He continues: These greedheads and their slimy apologists/wannabes don't want you to know that their "product" may be harmful....hence this neverending bullshit propaganda ("everyone dies of something", "smoking doesn't cause cancer", "it's all about freedom", etc.) and disinformation from corporate flunkies and their lying front groups about "the nanny state".

He finishes with Thanks, but we'll take the "nanny state".

Pardonyou? stated that we all know that these foods are bad, and that Foldy was just making a tired argument against his bogeyman of choice.

And here you come, writing I saw nothing in foldy's post that called for such an overwrought response

How did you miss the heaping mound of bile and vitriol?
posted by trharlan at 2:35 PM on July 10, 2003


How did you miss the heaping mound of bile and vitriol?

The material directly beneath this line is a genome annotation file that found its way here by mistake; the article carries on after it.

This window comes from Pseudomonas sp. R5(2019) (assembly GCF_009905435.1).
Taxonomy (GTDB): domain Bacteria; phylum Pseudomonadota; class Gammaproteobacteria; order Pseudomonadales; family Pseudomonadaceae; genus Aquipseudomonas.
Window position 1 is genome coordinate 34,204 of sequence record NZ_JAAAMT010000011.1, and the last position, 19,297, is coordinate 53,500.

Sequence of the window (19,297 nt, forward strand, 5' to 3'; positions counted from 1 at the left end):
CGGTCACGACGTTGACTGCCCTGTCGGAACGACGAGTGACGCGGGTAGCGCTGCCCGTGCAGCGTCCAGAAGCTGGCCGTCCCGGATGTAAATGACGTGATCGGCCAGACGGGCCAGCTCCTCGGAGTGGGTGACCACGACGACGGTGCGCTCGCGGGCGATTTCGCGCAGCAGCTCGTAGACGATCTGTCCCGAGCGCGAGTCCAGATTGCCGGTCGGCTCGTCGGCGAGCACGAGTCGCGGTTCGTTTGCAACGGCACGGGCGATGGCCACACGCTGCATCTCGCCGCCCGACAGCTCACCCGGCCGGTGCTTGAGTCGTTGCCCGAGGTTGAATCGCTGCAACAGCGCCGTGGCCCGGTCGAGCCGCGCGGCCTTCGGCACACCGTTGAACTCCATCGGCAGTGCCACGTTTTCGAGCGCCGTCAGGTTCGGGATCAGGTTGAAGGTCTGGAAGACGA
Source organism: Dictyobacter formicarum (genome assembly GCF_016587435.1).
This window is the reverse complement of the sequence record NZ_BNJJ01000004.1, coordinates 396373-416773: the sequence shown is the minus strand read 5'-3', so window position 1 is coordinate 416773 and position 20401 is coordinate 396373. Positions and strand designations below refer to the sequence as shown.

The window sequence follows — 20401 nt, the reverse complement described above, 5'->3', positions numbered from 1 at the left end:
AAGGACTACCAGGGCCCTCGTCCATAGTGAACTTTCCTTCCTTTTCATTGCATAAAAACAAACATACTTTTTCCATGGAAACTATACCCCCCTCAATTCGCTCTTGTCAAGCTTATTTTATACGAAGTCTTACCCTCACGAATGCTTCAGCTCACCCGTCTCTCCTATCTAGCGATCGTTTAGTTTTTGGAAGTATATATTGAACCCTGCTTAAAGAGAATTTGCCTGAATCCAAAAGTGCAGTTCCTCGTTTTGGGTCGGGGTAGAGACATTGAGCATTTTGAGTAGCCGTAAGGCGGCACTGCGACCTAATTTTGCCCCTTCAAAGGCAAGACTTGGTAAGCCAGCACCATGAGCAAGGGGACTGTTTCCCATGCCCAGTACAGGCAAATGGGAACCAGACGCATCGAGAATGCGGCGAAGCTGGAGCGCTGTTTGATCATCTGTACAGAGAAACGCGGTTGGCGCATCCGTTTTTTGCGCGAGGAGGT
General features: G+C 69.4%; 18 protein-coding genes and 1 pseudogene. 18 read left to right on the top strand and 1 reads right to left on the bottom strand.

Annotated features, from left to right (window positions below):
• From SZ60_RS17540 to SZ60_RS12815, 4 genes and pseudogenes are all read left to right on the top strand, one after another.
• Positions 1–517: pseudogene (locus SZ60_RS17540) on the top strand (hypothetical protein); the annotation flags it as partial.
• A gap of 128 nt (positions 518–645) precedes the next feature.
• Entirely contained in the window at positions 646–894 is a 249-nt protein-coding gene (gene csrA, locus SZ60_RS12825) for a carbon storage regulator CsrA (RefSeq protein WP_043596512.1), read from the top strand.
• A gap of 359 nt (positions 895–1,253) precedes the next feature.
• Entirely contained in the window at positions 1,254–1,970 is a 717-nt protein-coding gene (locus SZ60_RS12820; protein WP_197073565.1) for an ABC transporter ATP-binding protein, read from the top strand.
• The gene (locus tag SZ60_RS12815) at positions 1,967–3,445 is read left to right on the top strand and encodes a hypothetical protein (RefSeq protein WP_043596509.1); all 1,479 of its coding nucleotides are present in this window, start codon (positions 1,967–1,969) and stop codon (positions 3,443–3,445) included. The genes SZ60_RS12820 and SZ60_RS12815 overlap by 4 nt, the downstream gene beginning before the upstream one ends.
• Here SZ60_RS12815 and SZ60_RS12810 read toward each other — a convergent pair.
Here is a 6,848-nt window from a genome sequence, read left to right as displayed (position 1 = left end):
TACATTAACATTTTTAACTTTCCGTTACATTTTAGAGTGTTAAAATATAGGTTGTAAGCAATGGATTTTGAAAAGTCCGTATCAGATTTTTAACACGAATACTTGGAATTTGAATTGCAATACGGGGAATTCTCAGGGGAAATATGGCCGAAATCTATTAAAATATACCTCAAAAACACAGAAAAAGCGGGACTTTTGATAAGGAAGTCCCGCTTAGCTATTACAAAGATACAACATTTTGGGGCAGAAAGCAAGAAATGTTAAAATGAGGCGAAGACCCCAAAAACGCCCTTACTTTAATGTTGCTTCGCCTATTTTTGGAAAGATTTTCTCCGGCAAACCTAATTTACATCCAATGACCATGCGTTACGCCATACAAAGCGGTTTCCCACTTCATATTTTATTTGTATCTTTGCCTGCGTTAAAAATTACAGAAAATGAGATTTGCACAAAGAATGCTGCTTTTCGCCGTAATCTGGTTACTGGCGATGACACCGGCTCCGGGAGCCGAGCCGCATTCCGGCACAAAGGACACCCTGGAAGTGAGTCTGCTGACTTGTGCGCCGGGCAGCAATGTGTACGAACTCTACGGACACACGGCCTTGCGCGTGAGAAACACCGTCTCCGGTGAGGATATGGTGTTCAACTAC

Well, I guess we should visit the optometrist together.

I won't wait around for a response to foldy's 'tired' public health argument, or my attempt to clarify Pardonyou?'s obscurative rejoinder.

I'm off to have a healthy meal and a glass of wine with friends - see ya!
posted by stonerose at 2:46 PM on July 10, 2003


Thanks, but we'll take the "nanny state" over tobacco company clones,

See your point, yet your education gave you that knowledge. If one walks into a golden arches and thinks they are eating healthy, they are ignorant, even if ordering a salad. I say one is ignorant if they can't factor the costs, ingredients and the the food produced in masses; you're bound to have unhealthy/crap ingredients, real crap too.
Yet ignorance of a law is not an excuse for it to be by passed.

Maybe out of time with my society, always thought the closes thing to Mom's cooking was home cooking. Has tv taught our children, happy meal is a healthy meal; thought it was about the toy. Would rather send the kids to cooking school to learn, unless the nanny state will be doing their cooking too.

On a state that is a nanny, they would give you permission to eat or not, worse than a parent; something no one here supports. But you would rather have healthy folks, that's great too, but you then you are controlling an individual's diet something none of you would support as members here.